Red, white and blue were the colors of the day as throngs of festive celebrants lined the streets to watch the 11th annual Independence Day parade wind its way through downtown Ann Arbor.
“It was nice to see the whole community come together and hang out down on campus,” said LSA sophomore Brad Kline, who attended the parade between work shifts.
In addition to parade-going and relaxing, many students took advantage of the day off to get together with friends and barbeque on the most popular date for grilling of the year.
Katie Flaherty, a senior in the School of Education, did what she does every year for the 4th of July attended a family barbecue at her aunt”s house and lit fireworks.
Her only complaint was that “it was in the middle of the week and I had to come back and make class at 9 a.m.” the next morning.
LSA junior Andy Guzowski would have also liked to make it a longer weekend, but after a full day of golf, barbeque and fireworks in Trenton, he had to come back to work Thursday. Guzowski, who barbeques nearly every 4th of July with family or friends, said he thinks barbequing on Independence Day is a pretty standard thing.
Some students said that while they enjoyed their day, they missed seeing fireworks, as the City of Ann Arbor doesn”t put on a show.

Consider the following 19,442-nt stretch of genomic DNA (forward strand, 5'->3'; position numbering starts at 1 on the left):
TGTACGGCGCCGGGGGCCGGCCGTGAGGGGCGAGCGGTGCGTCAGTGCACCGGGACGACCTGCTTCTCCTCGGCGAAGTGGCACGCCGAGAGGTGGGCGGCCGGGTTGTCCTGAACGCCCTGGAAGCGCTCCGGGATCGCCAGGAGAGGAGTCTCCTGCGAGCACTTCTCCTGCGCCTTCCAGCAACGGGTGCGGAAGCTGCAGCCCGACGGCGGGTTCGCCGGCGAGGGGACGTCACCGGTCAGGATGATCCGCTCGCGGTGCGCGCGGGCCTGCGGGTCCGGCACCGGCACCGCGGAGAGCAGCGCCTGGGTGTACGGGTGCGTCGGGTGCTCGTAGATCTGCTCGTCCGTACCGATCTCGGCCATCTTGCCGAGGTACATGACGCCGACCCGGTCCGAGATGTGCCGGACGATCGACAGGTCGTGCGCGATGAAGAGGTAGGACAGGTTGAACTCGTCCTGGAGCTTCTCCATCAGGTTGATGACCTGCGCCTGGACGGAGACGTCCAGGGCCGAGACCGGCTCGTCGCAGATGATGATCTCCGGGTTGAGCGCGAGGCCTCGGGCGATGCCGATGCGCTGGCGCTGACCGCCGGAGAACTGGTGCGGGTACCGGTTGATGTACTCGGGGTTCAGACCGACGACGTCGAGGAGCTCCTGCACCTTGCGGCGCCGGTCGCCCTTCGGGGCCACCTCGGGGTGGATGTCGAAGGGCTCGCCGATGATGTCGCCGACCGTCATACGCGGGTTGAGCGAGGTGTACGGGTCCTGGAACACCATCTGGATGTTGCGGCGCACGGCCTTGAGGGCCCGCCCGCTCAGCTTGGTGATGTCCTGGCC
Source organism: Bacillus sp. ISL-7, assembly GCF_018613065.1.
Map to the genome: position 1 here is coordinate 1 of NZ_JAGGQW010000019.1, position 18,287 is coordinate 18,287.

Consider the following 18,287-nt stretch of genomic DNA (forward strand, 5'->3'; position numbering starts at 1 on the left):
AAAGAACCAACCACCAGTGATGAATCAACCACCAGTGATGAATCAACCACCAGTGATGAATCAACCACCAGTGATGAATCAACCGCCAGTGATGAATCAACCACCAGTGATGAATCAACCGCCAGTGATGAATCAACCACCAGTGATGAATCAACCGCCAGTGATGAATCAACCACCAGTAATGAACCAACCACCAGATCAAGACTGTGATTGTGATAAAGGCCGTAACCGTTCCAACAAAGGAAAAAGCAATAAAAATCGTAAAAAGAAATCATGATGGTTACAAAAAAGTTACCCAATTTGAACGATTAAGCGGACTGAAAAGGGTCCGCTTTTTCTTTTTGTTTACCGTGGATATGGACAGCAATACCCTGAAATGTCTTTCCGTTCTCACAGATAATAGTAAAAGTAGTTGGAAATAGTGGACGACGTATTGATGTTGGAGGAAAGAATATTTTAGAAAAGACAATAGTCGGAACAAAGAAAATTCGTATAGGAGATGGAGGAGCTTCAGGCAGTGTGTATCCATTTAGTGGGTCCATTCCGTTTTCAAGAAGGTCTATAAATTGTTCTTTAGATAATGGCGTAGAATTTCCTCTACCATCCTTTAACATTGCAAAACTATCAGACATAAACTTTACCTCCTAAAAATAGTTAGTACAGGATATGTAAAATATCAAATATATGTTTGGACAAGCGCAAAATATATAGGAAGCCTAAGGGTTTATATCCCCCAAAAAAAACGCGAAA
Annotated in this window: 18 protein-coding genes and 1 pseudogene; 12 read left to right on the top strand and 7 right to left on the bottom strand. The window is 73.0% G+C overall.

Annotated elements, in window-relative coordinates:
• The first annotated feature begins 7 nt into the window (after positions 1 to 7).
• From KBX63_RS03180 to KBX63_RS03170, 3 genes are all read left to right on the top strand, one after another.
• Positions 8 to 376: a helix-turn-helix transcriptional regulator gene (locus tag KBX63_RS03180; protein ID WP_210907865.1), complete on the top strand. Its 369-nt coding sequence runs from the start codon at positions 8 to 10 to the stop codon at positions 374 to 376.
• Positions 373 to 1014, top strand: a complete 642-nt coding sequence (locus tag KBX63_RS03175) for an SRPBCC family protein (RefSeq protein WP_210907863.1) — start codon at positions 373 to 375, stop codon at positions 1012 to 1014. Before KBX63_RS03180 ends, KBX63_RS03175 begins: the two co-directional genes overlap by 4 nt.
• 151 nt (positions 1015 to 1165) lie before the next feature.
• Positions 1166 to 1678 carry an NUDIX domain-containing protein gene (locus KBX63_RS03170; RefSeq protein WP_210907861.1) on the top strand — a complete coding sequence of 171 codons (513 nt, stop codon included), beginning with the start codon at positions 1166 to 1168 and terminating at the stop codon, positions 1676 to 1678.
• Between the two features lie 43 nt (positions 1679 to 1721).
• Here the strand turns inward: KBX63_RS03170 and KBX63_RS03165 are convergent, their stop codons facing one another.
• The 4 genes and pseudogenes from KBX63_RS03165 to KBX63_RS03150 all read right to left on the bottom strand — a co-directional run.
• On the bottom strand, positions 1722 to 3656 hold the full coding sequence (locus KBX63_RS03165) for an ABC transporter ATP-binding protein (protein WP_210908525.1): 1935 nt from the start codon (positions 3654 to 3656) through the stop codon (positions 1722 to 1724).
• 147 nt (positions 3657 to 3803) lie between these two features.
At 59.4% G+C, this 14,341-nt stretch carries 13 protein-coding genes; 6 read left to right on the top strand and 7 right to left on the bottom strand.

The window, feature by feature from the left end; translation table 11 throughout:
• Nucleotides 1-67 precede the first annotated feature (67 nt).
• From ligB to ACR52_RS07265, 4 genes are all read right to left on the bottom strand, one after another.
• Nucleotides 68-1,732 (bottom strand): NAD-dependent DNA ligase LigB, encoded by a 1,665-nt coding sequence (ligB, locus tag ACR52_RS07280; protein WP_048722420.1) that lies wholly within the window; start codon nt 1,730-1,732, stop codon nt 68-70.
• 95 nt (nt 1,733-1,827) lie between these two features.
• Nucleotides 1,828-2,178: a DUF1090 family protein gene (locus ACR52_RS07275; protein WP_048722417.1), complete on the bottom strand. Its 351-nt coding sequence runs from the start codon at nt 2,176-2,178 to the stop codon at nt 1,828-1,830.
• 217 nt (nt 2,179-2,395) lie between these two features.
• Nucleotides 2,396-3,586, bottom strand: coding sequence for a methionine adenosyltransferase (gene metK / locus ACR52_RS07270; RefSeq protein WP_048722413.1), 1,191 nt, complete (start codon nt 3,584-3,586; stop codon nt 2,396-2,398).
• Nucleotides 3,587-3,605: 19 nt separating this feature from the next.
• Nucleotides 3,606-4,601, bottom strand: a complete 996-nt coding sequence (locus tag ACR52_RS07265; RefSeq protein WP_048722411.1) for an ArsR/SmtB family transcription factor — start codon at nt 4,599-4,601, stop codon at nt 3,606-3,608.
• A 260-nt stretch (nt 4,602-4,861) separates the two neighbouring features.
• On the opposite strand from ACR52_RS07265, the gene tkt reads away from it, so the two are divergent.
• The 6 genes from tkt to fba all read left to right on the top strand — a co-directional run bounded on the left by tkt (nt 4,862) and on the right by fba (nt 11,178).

“I like fireworks,” said Lymari Lopez-Diaz, a graduate student at Rackham.
She said she would have liked to go but didn”t have a way to get to any of the cities that put on shows. She did, however, go for a picnic with a couple friends and said she enjoyed celebrating the 4th of July. She added that she doesn”t normally celebrate Independance Day since she is from Puerto Rico.
Some students had an untraditional holiday.
Julie Tremper spent her day barbequing and learning to waterski with her cousin and some of his friends. Tremper, who is from Colorado but is studying at the University”s Summer Language Institute, had never been waterskiing before and said she had a lot of fun learning.
As many of his fellow students held picnics and barbeques and basked in the sun, LSA junior Travis Lower chose to celebrate the holiday in a more untraditional manner.
Lower spent his day off school to watch his father, a jazz pianist, perform in Muskegon.
Playing with him was none other than Ray Charles.